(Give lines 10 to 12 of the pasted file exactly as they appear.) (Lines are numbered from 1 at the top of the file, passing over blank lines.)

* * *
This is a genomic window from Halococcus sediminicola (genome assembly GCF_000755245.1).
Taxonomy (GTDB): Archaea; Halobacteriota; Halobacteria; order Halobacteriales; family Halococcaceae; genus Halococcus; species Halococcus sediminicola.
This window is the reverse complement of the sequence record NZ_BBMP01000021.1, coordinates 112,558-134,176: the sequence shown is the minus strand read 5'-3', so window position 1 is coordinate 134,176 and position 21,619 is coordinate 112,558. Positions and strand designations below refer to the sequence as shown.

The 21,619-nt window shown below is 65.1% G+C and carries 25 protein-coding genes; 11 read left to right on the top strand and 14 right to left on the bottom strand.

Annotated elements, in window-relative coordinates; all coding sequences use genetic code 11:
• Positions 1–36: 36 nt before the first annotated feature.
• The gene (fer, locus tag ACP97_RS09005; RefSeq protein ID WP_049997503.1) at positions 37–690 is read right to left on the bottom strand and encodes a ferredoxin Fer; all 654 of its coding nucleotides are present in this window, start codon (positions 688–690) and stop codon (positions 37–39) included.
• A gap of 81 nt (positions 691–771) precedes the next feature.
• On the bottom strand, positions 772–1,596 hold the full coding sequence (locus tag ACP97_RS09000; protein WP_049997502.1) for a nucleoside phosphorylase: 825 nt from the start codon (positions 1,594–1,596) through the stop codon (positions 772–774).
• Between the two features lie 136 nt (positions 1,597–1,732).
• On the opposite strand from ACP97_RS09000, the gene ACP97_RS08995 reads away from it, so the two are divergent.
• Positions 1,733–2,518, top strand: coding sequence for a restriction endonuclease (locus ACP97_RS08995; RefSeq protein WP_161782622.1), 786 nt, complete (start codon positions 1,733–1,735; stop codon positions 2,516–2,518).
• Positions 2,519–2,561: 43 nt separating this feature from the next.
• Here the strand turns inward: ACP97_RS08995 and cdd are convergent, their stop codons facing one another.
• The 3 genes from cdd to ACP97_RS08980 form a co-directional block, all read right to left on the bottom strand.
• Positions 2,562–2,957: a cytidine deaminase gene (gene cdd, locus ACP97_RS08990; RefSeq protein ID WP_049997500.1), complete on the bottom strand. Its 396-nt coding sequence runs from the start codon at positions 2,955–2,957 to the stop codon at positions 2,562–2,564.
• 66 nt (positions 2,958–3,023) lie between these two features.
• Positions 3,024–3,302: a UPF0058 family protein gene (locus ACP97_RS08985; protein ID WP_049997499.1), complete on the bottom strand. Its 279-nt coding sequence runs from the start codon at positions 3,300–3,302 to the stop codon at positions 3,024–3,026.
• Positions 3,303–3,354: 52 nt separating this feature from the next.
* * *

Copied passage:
• Between the two features lie 136 nt (positions 1,597–1,732).
• On the opposite strand from ACP97_RS09000, the gene ACP97_RS08995 reads away from it, so the two are divergent.
• Positions 1,733–2,518, top strand: coding sequence for a restriction endonuclease (locus ACP97_RS08995; RefSeq protein WP_161782622.1), 786 nt, complete (start codon positions 1,733–1,735; stop codon positions 2,516–2,518).